In November of 2012, I attended my first writer’s conference on Sanibel Island in Florida with a pen in hand and the nervous anticipation of a freshman on day one of English 101. I couldn’t wait to learn tips and technique from the master presenters and instructors, and was eager to practice my craft during the workshops and through the homework they assigned.
The conference was incredible and after meeting such inspiring, brilliant talent - in both the faculty and attendees alike - I left there with the confidence to finally call myself a writer. I came home with renewed drive and ambition, ignited by the tribe I had surrounded myself with all weekend.
The schedule was packed so there was little time to talk to other attendees in between classes, but I did have a chance to make a few strong connections and we’ve kept in touch over social media and email. One of the friends I met at Sanibel was Karen Lynch. She had just finished reading a piece aloud in class, and it was so vivid and stunning, I had to compliment her afterwards. As usually the case when you strike up a conversation with a fellow writer at a conference, we asked each other what we were working on. It just so happened we had the topic of mental illness as common subject matter.
We exchanged email addresses and promised to keep in touch and I was thrilled to learn that her book was recently published - the same book from which she had read an excerpt in class at Sanibel. When her publisher contacted me via email to see if I’d like to review the book and do a giveaway, I jumped at the opportunity to read it before it was released.
Amazon Book Description
Publication Date: February 3, 2014
Karen Lynch was an unlikely person to become one of the first female cops in San Francisco. Raised by a counter-culture tribe in summer of love Haight-Ashbury, she was taught to despise “The Man.” But when the San Francisco Police Department was forced by court order to hire women, she found herself compelled to prove to the world that women could cut it as cops, a betrayal that caused her police-loathing mother to brand her a Nazi.
Good Cop, Bad Daughter is an often humorous, poignant adventure story of Karen’s journey from pot-smoking Cal student, to Renaissance bar serving wench, to street cop. Recounting the story of the first women cops, she reflects on life with her bi-polar mother, and comes to realize her chaotic past unwittingly provided the perfect foundation for her chosen career.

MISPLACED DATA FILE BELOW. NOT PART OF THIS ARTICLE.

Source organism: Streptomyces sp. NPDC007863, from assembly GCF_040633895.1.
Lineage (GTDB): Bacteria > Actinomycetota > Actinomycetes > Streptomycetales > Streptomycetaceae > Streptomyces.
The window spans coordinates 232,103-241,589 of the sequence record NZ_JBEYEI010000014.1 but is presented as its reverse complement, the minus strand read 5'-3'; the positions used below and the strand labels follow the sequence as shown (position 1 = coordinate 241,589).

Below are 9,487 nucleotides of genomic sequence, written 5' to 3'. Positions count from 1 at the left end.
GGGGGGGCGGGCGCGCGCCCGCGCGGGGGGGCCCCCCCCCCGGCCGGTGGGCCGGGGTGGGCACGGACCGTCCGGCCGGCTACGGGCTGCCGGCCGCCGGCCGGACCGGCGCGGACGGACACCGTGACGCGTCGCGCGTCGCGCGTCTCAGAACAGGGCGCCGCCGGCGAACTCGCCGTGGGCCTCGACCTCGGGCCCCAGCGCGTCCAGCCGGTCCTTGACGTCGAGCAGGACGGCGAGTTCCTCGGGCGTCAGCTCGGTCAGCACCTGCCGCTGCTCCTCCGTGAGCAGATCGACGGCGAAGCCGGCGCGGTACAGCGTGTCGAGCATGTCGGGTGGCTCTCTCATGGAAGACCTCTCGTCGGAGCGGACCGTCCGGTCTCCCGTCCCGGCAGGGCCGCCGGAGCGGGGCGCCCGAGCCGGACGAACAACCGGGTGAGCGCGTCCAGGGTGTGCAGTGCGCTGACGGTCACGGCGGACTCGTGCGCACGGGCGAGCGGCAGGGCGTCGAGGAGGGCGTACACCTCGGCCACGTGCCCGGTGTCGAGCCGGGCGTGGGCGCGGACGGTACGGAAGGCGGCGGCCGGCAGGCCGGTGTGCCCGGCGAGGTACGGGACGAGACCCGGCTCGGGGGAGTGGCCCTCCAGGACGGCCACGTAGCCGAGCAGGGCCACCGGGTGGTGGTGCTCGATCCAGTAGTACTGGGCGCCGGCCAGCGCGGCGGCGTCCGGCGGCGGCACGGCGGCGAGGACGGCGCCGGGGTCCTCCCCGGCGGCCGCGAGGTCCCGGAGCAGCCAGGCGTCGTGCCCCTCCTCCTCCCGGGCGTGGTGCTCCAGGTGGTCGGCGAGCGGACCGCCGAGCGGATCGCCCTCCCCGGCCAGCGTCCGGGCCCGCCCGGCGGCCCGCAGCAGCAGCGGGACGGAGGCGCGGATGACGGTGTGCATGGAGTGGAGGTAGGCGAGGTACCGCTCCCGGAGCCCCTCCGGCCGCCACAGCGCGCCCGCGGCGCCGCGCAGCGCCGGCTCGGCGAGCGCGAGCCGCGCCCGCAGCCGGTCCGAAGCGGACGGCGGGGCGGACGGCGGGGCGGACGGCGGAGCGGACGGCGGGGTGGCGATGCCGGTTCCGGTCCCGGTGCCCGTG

As she finds family and acceptance in a men’s club that never wanted her as a member, she fears she will one day face her mother, not as a daughter but as an arresting officer. When that day came, and it did, her private life and her career would collide dramatically.
As a mother living with bipolar disorder, the book’s description definitely intrigued me. Karen survived what can only be described as an unfathomable childhood at the hands of an unmedicated, mentally ill mother. I was sucked in from the first chapter and couldn’t stop reading.
Despite the lack of adult supervision and guidance throughout her upbringing, Karen found the fortitude within her to hold on and forge ahead. The spontaneous cross-country and international travel excursions at the hands of her mother were riveting and her determination to make it through the police academy had me cheering for her to cross the finish line.
Karen’s ability to relive her tumultuous early years on the page with honesty and without shame is what makes this such a compelling book. She provides the reader with an inside view into the life of someone struggling for survival because her mother is failing at fighting the internal demons of mental illness. Those years of struggle and the gut-wrenching resilience that got her through created the perfect prelude to her future career as a cop.
This is a story about how one woman channeled her pain and sense of abandonment and used the energy to create a better life for herself and her family. Good Cop, Bad Daughter is a book you won’t soon forget.
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